The American School of Classical Studies at Athens

Lenio and Ino at work in Corinth


Corinth Photographers Leave their Collection to the ASCSA

Natalia Vogeikoff-Brogan & Nancy Bookidis

In 1959 two young women, Ino Ioannidou and Lenio Bartziotou, opened a photographic studio in Athens on Valaoritou 9 (later they moved to Voukourestiou 13). Ino, who studied chemistry at the University of Athens, had worked at the National Archaeological Museum as an advisor to the conservation department. Lenio had worked with an uncle, who was a photographer, and from him she learned dark room techniques. They became the official photographers for the Corinth Excavations in 1965 and continued there until their retirement in 2003. Their work appears in Hesperia, and in all Corinth volumes published since the 1970s.

In addition to archaeological photography, an interest in modern Greece led to their documenting lansdcapes in many parts of the country, in particular, the Cyclades, and, to a lesser extent, Crete, from the 1950’s on; in the course of their travels they also took photographs of ethnographic interest. For example, there is an outstanding series of photographs of women participating in the annual festival of the Anastenaria, the fire-walkers, in Macedonia, starting with psychological and emotional preparation and followed by actual walking on hot coals.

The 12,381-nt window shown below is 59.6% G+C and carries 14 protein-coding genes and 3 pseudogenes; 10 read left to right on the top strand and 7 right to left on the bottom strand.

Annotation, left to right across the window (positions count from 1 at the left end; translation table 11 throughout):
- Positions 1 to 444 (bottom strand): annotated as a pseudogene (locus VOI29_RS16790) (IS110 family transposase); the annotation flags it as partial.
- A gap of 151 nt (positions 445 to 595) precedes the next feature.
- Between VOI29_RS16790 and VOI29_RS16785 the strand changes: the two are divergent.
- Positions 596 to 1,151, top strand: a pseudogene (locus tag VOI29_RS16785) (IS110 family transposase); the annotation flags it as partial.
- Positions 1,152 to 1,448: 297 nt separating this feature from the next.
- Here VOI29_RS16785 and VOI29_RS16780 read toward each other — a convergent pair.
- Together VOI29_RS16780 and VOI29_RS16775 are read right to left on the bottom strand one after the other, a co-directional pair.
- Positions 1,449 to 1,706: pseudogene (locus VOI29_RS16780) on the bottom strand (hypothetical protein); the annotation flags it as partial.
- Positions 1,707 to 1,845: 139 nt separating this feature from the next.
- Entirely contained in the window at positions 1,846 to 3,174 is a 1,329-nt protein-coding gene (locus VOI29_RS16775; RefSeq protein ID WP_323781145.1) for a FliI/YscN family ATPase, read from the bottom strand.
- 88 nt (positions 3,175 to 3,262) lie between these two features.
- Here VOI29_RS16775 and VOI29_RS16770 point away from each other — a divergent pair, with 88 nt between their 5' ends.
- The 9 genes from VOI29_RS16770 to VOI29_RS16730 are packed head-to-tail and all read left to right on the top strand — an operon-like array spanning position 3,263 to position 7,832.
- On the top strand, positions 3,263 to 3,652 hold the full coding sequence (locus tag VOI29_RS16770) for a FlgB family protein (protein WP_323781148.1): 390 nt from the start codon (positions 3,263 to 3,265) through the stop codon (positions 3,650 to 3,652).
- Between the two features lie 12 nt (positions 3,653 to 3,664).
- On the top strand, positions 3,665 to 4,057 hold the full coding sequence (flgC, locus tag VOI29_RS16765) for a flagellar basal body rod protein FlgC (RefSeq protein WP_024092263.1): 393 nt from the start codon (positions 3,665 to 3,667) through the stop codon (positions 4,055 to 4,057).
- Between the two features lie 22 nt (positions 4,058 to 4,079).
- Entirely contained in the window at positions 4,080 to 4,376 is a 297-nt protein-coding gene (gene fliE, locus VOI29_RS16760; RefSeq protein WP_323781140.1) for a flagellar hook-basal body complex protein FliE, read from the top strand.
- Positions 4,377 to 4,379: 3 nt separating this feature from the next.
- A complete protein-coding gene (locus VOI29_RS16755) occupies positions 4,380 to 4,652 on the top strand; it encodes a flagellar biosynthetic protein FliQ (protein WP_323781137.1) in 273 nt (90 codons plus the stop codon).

Lenio and Ino also traveled extensively in the Levant and North Africa, documenting their travels, the sites they visited, and the people they met in a rich series of colored slides, as well as other photographs. There are also portrait photographs of artists, actors/actresses, and friends. 

Ino died in 2014, and Lenio in September of 2015.  It was their wish that the School's Archives receive their valuable photographic collection.

Click on an image below to start the slideshow:

Lenio and Ino at workNancy Bookidis, Nelly Paraskevopoulou, Maria Georgopoulou, and Natalia Vogeikoff-Brogan outside Ino's house in Nea SmyrniNancy Bookidis and Natalia Vogeikoff-Brogan tended to the acquisition and safe arrival of the collection to the American SchoolTheir photographyIn 1968 they photographed Dolly Goulandri's house at Reumatonisi on Paros.